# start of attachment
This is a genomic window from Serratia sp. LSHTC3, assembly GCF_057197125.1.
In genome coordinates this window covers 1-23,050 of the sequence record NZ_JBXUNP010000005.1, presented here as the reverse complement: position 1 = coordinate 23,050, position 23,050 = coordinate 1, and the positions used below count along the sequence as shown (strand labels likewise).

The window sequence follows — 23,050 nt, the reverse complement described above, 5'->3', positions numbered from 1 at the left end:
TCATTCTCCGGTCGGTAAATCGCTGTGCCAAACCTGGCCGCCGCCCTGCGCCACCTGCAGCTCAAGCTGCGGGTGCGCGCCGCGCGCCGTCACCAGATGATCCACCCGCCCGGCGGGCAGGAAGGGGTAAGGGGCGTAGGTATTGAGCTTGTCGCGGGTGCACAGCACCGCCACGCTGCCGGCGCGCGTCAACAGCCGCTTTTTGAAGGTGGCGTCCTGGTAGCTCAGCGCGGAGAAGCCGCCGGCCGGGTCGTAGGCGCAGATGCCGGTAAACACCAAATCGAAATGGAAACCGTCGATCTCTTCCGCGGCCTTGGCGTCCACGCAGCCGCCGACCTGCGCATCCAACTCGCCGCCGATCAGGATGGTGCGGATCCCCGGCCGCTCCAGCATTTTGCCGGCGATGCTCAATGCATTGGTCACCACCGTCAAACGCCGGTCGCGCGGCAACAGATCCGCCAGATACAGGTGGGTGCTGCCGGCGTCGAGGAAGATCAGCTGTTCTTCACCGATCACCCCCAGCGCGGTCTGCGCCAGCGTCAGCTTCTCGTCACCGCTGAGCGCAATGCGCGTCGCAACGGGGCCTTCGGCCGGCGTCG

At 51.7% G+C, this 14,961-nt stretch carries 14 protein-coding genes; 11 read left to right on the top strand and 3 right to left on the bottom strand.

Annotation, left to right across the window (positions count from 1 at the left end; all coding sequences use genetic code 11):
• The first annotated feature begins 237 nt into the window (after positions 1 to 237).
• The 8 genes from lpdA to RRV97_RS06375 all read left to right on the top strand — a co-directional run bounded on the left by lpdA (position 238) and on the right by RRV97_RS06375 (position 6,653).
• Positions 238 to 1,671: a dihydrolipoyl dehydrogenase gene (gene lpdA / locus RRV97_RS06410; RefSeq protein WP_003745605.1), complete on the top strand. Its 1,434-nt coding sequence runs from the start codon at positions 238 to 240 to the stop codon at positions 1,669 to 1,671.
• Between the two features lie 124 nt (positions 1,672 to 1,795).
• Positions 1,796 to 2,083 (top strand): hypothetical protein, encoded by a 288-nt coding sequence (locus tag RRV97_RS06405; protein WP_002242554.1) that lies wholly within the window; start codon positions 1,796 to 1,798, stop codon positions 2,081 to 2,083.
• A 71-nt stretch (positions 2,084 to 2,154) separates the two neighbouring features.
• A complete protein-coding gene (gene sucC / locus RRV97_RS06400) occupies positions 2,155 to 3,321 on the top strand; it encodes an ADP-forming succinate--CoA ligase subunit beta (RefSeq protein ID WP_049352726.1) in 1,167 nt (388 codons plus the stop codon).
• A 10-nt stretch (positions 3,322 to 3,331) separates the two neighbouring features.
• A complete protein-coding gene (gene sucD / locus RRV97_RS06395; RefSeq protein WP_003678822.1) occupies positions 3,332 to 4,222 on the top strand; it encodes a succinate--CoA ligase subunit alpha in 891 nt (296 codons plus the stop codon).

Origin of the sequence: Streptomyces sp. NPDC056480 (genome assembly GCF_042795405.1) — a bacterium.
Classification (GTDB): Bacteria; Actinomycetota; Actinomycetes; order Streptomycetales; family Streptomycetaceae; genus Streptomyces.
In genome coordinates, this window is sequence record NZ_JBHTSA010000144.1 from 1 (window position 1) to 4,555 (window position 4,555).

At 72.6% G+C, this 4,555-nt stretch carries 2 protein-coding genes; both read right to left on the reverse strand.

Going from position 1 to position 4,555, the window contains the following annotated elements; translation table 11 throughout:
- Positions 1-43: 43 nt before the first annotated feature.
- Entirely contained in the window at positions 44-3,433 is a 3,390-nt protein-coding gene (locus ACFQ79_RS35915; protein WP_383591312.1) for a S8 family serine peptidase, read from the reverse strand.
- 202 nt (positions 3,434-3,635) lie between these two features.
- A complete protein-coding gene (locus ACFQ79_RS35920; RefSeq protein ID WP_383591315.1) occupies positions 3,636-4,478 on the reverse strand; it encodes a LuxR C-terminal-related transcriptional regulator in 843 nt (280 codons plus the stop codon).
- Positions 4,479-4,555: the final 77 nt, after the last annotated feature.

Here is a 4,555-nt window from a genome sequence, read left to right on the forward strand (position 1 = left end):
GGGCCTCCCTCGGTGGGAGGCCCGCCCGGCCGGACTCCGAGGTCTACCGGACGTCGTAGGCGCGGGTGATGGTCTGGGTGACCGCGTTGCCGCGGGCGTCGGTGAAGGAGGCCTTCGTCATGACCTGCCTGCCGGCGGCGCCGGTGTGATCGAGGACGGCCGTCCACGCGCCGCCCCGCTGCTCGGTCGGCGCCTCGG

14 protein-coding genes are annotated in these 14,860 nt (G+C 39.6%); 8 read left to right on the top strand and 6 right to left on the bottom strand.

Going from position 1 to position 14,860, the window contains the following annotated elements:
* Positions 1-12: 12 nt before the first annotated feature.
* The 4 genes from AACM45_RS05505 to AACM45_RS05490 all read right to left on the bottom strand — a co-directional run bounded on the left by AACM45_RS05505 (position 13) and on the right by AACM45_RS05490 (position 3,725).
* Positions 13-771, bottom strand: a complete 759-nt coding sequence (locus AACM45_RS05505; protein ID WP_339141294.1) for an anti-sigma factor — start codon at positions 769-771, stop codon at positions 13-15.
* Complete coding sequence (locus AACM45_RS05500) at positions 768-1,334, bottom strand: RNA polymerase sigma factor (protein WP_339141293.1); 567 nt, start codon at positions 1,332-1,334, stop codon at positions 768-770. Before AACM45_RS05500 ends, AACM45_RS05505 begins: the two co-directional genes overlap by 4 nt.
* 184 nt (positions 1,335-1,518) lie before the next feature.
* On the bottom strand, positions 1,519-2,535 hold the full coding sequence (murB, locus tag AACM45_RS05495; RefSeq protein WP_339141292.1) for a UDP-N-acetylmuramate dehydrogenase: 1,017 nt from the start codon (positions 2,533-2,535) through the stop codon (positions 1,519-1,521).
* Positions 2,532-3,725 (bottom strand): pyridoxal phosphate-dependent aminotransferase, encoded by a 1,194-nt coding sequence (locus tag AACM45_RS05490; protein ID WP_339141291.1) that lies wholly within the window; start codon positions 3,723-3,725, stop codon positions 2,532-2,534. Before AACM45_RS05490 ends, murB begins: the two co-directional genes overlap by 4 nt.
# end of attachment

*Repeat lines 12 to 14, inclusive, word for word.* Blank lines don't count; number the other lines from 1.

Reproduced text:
• A 71-nt stretch (positions 2,084 to 2,154) separates the two neighbouring features.
• A complete protein-coding gene (gene sucC / locus RRV97_RS06400) occupies positions 2,155 to 3,321 on the top strand; it encodes an ADP-forming succinate--CoA ligase subunit beta (RefSeq protein ID WP_049352726.1) in 1,167 nt (388 codons plus the stop codon).
• A 10-nt stretch (positions 3,322 to 3,331) separates the two neighbouring features.